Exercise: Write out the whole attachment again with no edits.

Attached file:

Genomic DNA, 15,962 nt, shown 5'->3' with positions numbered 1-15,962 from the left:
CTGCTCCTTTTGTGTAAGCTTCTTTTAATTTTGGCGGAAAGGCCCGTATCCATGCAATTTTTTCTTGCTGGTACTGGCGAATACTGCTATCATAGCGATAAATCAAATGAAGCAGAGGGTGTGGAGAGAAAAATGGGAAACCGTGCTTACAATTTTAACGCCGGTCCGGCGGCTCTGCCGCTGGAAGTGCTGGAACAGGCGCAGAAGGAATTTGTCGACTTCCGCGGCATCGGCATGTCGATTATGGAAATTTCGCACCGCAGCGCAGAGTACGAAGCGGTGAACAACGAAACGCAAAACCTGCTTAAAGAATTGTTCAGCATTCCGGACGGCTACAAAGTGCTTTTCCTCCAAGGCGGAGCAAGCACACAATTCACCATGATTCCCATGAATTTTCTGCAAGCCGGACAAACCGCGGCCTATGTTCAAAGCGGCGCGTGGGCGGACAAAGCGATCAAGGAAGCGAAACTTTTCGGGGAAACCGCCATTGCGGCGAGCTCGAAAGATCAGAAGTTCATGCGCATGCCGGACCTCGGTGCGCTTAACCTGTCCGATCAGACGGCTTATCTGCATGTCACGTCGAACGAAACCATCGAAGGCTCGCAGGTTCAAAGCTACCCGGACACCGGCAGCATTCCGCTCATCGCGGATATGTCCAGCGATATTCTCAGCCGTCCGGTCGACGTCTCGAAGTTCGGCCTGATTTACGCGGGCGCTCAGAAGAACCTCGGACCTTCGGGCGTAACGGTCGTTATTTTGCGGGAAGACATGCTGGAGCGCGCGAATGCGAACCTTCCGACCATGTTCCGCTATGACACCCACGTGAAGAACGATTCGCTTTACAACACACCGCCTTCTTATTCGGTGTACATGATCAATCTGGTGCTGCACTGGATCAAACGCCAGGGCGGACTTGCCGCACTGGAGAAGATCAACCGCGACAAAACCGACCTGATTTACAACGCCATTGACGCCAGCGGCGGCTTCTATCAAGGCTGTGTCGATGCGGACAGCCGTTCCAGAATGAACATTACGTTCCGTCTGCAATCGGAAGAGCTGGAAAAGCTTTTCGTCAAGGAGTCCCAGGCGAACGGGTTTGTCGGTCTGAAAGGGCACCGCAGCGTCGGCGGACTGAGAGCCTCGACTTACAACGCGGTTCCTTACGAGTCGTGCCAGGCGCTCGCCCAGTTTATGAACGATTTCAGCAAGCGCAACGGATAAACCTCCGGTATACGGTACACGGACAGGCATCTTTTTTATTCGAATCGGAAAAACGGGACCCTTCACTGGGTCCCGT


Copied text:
Genomic DNA, 15,962 nt, shown 5'->3' with positions numbered 1-15,962 from the left:
CTGCTCCTTTTGTGTAAGCTTCTTTTAATTTTGGCGGAAAGGCCCGTATCCATGCAATTTTTTCTTGCTGGTACTGGCGAATACTGCTATCATAGCGATAAATCAAATGAAGCAGAGGGTGTGGAGAGAAAAATGGGAAACCGTGCTTACAATTTTAACGCCGGTCCGGCGGCTCTGCCGCTGGAAGTGCTGGAACAGGCGCAGAAGGAATTTGTCGACTTCCGCGGCATCGGCATGTCGATTATGGAAATTTCGCACCGCAGCGCAGAGTACGAAGCGGTGAACAACGAAACGCAAAACCTGCTTAAAGAATTGTTCAGCATTCCGGACGGCTACAAAGTGCTTTTCCTCCAAGGCGGAGCAAGCACACAATTCACCATGATTCCCATGAATTTTCTGCAAGCCGGACAAACCGCGGCCTATGTTCAAAGCGGCGCGTGGGCGGACAAAGCGATCAAGGAAGCGAAACTTTTCGGGGAAACCGCCATTGCGGCGAGCTCGAAAGATCAGAAGTTCATGCGCATGCCGGACCTCGGTGCGCTTAACCTGTCCGATCAGACGGCTTATCTGCATGTCACGTCGAACGAAACCATCGAAGGCTCGCAGGTTCAAAGCTACCCGGACACCGGCAGCATTCCGCTCATCGCGGATATGTCCAGCGATATTCTCAGCCGTCCGGTCGACGTCTCGAAGTTCGGCCTGATTTACGCGGGCGCTCAGAAGAACCTCGGACCTTCGGGCGTAACGGTCGTTATTTTGCGGGAAGACATGCTGGAGCGCGCGAATGCGAACCTTCCGACCATGTTCCGCTATGACACCCACGTGAAGAACGATTCGCTTTACAACACACCGCCTTCTTATTCGGTGTACATGATCAATCTGGTGCTGCACTGGATCAAACGCCAGGGCGGACTTGCCGCACTGGAGAAGATCAACCGCGACAAAACCGACCTGATTTACAACGCCATTGACGCCAGCGGCGGCTTCTATCAAGGCTGTGTCGATGCGGACAGCCGTTCCAGAATGAACATTACGTTCCGTCTGCAATCGGAAGAGCTGGAAAAGCTTTTCGTCAAGGAGTCCCAGGCGAACGGGTTTGTCGGTCTGAAAGGGCACCGCAGCGTCGGCGGACTGAGAGCCTCGACTTACAACGCGGTTCCTTACGAGTCGTGCCAGGCGCTCGCCCAGTTTATGAACGATTTCAGCAAGCGCAACGGATAAACCTCCGGTATACGGTACACGGACAGGCATCTTTTTTATTCGAATCGGAAAAACGGGACCCTTCACTGGGTCCCGT